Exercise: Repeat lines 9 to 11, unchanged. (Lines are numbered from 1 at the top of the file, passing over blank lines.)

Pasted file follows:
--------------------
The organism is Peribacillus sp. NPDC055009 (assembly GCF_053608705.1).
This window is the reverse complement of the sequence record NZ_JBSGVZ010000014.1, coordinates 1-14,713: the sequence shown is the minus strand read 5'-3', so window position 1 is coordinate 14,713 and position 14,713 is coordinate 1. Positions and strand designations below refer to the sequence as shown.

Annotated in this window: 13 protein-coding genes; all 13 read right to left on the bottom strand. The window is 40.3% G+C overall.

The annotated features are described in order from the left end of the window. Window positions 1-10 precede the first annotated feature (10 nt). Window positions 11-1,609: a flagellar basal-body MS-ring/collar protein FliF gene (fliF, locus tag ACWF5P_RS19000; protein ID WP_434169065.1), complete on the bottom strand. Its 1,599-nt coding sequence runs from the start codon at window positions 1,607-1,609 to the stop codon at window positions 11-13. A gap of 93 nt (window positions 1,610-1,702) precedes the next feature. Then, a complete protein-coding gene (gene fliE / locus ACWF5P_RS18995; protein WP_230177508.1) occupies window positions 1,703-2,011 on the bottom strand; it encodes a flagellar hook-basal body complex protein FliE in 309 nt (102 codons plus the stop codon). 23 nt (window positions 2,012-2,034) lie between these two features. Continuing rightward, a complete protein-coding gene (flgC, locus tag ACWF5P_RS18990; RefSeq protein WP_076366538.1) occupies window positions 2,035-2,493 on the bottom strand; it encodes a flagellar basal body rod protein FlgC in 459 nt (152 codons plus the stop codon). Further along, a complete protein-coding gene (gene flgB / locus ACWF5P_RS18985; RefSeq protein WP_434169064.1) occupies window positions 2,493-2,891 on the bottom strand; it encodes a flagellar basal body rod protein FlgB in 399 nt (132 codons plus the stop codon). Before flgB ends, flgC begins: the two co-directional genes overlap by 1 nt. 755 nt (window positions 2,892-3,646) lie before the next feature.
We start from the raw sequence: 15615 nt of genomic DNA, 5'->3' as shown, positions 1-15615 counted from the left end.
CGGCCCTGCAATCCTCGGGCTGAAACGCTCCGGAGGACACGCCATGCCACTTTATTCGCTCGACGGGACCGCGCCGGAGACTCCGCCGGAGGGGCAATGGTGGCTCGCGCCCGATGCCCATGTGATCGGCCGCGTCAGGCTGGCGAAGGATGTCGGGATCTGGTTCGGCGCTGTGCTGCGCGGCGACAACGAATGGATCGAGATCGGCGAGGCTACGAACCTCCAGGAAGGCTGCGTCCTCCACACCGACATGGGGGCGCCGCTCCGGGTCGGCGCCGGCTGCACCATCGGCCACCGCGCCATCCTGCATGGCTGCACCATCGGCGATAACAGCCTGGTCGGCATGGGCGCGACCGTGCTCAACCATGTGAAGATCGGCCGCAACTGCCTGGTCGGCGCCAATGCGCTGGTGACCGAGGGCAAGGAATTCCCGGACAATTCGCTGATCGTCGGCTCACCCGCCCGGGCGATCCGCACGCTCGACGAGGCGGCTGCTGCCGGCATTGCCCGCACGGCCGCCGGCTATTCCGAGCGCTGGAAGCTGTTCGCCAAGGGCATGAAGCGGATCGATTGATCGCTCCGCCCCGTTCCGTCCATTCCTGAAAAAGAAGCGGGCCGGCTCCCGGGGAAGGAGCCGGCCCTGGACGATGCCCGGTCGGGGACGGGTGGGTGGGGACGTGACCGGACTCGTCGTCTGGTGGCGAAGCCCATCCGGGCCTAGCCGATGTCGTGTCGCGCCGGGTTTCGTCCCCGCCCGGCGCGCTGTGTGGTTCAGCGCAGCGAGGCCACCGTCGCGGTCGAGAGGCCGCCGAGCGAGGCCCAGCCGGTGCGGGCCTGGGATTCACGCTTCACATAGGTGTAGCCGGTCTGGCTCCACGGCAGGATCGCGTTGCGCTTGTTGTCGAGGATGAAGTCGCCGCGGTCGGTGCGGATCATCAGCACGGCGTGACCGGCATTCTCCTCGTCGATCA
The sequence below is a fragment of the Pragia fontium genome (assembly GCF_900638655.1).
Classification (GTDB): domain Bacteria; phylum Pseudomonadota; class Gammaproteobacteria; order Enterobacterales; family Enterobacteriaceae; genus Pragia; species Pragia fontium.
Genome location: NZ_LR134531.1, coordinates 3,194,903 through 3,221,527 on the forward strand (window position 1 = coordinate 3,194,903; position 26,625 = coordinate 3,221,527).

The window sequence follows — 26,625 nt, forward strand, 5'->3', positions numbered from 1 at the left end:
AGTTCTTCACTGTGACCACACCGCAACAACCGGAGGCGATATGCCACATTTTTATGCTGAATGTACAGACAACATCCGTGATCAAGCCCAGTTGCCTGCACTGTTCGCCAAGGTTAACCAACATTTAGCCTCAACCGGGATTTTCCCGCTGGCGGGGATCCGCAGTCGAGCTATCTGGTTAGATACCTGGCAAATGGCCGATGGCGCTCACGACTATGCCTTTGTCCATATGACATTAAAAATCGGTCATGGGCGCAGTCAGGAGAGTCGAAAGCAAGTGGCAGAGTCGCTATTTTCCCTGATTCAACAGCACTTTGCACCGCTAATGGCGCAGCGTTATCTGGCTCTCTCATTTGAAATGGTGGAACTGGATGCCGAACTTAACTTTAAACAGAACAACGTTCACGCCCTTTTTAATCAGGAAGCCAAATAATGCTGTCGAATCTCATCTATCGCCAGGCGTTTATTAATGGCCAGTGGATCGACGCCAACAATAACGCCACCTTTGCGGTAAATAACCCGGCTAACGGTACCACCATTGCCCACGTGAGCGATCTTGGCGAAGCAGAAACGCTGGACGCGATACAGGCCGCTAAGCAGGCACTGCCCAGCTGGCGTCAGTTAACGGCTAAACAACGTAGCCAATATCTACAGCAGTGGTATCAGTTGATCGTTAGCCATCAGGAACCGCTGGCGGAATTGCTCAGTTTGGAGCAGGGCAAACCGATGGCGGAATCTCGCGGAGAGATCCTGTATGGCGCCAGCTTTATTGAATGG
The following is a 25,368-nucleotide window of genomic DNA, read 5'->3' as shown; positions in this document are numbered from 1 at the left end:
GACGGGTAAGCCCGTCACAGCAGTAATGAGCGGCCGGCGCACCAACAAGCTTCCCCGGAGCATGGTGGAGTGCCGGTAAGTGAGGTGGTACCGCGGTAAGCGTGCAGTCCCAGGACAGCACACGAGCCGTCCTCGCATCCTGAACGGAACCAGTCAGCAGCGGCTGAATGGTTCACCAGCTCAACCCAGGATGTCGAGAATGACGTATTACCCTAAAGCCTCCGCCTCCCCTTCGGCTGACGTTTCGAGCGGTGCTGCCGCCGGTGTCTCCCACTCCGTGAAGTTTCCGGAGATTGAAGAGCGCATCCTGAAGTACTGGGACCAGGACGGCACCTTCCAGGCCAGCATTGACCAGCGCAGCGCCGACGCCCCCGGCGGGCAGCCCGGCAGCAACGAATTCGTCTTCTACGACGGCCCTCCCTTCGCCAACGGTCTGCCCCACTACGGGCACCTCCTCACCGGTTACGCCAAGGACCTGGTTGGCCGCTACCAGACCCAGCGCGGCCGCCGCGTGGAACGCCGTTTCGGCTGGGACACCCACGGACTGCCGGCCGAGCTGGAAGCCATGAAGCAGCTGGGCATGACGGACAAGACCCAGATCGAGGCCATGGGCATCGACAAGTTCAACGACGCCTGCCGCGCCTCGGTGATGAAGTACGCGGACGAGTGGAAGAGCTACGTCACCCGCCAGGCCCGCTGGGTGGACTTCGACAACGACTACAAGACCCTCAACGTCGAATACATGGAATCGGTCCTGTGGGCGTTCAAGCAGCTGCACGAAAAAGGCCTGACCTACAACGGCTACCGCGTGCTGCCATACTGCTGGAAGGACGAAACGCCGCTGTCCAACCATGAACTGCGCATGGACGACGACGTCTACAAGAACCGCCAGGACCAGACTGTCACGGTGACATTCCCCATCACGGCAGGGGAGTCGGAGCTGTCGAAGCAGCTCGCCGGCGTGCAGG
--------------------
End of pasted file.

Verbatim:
Genome location: NZ_LR134531.1, coordinates 3,194,903 through 3,221,527 on the forward strand (window position 1 = coordinate 3,194,903; position 26,625 = coordinate 3,221,527).

The window sequence follows — 26,625 nt, forward strand, 5'->3', positions numbered from 1 at the left end:
AGTTCTTCACTGTGACCACACCGCAACAACCGGAGGCGATATGCCACATTTTTATGCTGAATGTACAGACAACATCCGTGATCAAGCCCAGTTGCCTGCACTGTTCGCCAAGGTTAACCAACATTTAGCCTCAACCGGGATTTTCCCGCTGGCGGGGATCCGCAGTCGAGCTATCTGGTTAGATACCTGGCAAATGGCCGATGGCGCTCACGACTATGCCTTTGTCCATATGACATTAAAAATCGGTCATGGGCGCAGTCAGGAGAGTCGAAAGCAAGTGGCAGAGTCGCTATTTTCCCTGATTCAACAGCACTTTGCACCGCTAATGGCGCAGCGTTATCTGGCTCTCTCATTTGAAATGGTGGAACTGGATGCCGAACTTAACTTTAAACAGAACAACGTTCACGCCCTTTTTAATCAGGAAGCCAAATAATGCTGTCGAATCTCATCTATCGCCAGGCGTTTATTAATGGCCAGTGGATCGACGCCAACAATAACGCCACCTTTGCGGTAAATAACCCGGCTAACGGTACCACCATTGCCCACGTGAGCGATCTTGGCGAAGCAGAAACGCTGGACGCGATACAGGCCGCTAAGCAGGCACTGCCCAGCTGGCGTCAGTTAACGGCTAAACAACGTAGCCAATATCTACAGCAGTGGTATCAGTTGATCGTTAGCCATCAGGAACCGCTGGCGGAATTGCTCAGTTTGGAGCAGGGCAAACCGATGGCGGAATCTCGCGGAGAGATCCTGTATGGCGCCAGCTTTATTGAATGG